I stood around in the parking lot for about ten minutes.  When I determined there was no “New Member” run for me to lead, I thought to myself, “I can just go home.”

But I had dressed for a run.  The satellites had already loaded on my garmin.  I had my running belt on, had already dissolved a Nuun tablet.  “I’ll just run to the edge of the paved trail and turn around for a mile and a half round trip.”

And so I ran.

When I arrived to the dirt single-track, I thought to myself, “Okay.  I’ll just finish up Aliso Creek Trail for a 3 mile round trip.”

And I ran onward through the misty canyon called Aliso Canyon.

At the end of Aliso Creek Trail, I felt okay.  Not magnificent.  Not super strong.  But just fine.  So, I thought to myself, “I’ll run some of Meadows and turn around before the climb for a 4 mile out-and-back.”

I am happy that I turned off onto Meadows.  As I ran the overgrown single-track, a honey-colored weasel ran across my path.  It was the cutest little critter, its belly so low to the ground as it scampered across the trail.  I would have loved to have scooped him up and taken the little guy home for a pet.  But alas, there’s no way I would have been quick enough to snatch it up.  And if I had done so, the weasel would have most likely left behind quite a few scratch scars before I finally dropped it to the ground, both of us screaming. Smile 

Now that’s a single-track (Meadows):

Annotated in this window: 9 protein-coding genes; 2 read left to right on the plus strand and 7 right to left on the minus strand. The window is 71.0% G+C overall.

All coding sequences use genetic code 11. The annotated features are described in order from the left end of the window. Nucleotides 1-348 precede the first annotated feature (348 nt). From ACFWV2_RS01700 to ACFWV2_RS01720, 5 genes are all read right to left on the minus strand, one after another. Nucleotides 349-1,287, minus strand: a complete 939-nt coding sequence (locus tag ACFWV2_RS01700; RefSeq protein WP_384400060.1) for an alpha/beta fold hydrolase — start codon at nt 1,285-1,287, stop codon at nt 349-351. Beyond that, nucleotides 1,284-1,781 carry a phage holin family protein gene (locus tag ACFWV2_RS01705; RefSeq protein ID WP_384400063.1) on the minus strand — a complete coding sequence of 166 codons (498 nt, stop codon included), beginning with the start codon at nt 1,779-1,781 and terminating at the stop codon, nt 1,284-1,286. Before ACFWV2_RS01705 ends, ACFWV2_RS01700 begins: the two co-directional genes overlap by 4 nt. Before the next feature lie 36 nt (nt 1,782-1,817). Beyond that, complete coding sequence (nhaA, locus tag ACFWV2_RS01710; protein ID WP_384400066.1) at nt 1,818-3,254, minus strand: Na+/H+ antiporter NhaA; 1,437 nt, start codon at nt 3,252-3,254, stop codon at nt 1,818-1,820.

Well!  At the base of the Meadows climb, I thought to myself, “Heck, I’m already here.  I might as well run to the top for a 6 mile out-and-back.”  And so I ran up that great switch-back hill, running first through bountiful mustard plants like these:

The run up Meadows was misty and foggy.  I couldn’t see the top.  A few mountain bikers and hikers made their way down.  One hiker caught up with me from behind.  With him right on my heels I picked up my pace because I wasn’t going to let a hiker pass me going up Meadows.  I gained my distance on him and beat him to the top.  But I have to point out he was ONE DANG STRONG HIKER.  Because I focused so much on not letting him pass, the top of Meadows came as a surprise.  A welcomed surprise. 

Running up Meadows:

Top of Meadows, the Hiker Who Nearly Passed Me in Background:

By the time I reached the top of Meadows, I felt strong enough to keep on running.  I thought that I could go for a 9 or 11 mile standard loop that I frequently run.  Then on second thought, I figured, wouldn’t it be nice to surprise my family and arrive home in time to attend church with them?

And so I ran back down Meadows and through Aliso Canyon to my truck and drove home.


My Activities Out and Back to Meadows 4-22-2012, Elevation - Distance